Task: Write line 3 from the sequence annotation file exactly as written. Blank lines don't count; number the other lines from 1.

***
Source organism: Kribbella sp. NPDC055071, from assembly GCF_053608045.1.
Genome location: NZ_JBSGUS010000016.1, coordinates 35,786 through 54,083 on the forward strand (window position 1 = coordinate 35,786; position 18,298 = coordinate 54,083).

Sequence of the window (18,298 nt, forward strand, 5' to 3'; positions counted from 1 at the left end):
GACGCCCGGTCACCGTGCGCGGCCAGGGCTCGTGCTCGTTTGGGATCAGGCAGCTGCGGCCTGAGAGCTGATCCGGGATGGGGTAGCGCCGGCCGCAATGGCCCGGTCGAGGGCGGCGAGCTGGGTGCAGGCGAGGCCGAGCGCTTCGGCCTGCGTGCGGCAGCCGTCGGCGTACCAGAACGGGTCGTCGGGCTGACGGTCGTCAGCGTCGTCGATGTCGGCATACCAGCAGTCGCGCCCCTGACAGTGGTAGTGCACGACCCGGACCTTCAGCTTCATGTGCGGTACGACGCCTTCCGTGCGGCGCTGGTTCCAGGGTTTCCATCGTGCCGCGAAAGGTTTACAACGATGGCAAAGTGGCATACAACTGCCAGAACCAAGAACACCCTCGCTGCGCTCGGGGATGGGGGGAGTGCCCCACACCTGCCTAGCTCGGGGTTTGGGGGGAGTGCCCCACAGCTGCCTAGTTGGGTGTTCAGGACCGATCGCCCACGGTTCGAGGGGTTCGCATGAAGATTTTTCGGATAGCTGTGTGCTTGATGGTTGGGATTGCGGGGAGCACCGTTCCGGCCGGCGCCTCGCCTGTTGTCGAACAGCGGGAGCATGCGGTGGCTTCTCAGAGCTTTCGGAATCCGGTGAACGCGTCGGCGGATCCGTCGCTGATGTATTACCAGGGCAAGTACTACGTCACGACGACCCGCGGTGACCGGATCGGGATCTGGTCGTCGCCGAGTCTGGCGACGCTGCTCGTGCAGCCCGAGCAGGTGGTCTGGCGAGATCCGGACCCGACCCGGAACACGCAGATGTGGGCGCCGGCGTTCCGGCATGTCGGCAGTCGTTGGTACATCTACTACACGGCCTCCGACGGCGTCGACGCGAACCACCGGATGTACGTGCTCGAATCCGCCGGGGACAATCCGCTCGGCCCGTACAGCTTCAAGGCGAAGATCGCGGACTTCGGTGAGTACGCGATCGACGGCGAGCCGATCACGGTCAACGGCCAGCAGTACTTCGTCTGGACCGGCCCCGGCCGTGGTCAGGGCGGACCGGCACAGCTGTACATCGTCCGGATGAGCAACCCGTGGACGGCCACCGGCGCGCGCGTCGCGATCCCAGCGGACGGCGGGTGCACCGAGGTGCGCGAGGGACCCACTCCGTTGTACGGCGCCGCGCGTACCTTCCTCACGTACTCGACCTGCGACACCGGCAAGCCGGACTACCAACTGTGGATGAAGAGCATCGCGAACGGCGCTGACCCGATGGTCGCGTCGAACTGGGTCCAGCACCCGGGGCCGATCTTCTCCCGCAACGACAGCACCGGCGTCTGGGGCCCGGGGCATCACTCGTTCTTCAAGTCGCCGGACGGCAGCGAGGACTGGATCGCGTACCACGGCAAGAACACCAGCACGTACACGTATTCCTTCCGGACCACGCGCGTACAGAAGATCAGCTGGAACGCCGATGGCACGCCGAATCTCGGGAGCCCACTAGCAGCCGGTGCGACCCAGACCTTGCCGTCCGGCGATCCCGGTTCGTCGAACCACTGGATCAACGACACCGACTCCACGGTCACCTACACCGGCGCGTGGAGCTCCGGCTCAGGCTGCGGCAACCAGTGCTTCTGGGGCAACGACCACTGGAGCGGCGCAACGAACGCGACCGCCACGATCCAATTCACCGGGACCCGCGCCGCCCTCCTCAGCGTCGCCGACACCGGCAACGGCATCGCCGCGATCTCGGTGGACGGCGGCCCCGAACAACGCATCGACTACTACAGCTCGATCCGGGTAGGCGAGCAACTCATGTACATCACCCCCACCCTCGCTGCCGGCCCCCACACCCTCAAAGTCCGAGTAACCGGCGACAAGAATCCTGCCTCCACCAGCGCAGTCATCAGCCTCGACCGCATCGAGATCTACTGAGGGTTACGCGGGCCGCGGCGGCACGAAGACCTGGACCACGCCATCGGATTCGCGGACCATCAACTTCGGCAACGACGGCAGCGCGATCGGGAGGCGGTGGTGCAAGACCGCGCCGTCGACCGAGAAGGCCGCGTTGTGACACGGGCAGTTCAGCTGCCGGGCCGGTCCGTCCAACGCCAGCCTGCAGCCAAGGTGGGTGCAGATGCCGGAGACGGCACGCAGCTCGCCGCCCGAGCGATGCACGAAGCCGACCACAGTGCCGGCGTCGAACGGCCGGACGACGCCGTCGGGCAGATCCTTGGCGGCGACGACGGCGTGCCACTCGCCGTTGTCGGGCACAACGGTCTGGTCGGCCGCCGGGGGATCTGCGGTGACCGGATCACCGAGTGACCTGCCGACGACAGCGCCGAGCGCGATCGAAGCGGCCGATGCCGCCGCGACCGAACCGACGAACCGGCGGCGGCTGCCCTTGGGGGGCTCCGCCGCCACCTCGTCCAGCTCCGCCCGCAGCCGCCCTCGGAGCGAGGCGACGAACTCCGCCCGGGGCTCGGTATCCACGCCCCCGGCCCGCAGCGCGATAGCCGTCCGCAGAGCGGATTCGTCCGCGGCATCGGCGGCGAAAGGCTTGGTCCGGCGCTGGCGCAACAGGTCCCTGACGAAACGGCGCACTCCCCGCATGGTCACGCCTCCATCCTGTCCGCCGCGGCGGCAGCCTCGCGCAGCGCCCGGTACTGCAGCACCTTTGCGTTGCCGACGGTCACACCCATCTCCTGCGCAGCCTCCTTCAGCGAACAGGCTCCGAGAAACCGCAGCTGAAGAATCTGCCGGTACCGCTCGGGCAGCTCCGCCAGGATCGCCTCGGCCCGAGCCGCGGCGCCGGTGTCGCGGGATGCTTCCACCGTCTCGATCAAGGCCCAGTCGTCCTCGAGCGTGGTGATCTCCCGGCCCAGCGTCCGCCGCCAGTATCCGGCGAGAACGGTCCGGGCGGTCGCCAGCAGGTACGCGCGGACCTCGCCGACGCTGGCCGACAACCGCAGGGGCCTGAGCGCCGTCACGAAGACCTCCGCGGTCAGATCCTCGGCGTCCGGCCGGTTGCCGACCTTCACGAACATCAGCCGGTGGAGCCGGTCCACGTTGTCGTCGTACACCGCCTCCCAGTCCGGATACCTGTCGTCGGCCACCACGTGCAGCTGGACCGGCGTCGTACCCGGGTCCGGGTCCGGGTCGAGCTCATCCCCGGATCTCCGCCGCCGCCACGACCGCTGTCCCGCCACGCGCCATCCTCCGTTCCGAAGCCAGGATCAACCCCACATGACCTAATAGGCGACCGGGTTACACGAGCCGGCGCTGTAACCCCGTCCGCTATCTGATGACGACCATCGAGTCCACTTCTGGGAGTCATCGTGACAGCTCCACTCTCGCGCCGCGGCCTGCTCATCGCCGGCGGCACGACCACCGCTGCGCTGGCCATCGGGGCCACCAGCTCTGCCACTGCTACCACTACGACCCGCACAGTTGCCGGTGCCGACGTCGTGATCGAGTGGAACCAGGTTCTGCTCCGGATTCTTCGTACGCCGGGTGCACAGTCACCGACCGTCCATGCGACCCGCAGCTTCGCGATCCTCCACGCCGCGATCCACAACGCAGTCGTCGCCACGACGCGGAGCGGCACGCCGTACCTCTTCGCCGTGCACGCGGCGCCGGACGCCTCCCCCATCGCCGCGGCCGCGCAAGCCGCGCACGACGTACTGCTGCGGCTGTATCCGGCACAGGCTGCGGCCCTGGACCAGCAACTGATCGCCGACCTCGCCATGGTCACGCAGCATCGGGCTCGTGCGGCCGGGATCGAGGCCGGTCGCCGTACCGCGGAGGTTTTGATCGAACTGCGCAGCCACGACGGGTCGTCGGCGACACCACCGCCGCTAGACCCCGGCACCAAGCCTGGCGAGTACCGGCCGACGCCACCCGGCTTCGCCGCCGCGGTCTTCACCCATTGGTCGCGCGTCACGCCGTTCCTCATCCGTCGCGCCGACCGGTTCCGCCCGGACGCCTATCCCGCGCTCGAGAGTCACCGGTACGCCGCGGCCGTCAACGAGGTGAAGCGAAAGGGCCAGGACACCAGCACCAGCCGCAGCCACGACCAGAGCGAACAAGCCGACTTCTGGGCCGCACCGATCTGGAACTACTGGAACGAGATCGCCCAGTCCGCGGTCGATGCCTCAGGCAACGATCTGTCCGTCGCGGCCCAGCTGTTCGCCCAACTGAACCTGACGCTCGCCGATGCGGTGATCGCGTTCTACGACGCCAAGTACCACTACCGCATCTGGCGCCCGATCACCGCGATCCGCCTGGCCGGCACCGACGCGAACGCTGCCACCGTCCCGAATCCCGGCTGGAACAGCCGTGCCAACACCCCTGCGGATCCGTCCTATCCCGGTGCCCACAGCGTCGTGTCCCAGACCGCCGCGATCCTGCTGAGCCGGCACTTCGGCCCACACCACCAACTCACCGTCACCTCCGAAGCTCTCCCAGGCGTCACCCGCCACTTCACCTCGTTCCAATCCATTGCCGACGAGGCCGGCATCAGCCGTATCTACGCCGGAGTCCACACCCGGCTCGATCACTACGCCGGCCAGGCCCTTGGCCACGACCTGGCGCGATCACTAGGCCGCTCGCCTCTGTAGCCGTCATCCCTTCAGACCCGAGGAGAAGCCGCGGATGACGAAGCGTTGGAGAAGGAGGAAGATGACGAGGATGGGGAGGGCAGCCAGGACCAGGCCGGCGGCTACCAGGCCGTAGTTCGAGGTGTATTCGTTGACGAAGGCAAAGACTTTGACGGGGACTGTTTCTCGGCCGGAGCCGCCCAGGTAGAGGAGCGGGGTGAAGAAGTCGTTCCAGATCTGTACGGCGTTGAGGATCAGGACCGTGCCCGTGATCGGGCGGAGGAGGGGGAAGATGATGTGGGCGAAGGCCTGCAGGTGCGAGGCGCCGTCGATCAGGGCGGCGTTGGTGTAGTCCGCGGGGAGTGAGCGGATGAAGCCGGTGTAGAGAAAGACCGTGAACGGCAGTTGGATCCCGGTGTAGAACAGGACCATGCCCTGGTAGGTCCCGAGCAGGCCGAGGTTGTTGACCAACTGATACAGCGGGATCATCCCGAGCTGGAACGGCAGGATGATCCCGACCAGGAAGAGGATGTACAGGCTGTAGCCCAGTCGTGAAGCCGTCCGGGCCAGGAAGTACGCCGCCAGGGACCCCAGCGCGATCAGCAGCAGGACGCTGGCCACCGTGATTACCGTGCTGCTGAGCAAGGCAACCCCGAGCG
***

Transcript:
Sequence of the window (18,298 nt, forward strand, 5' to 3'; positions counted from 1 at the left end):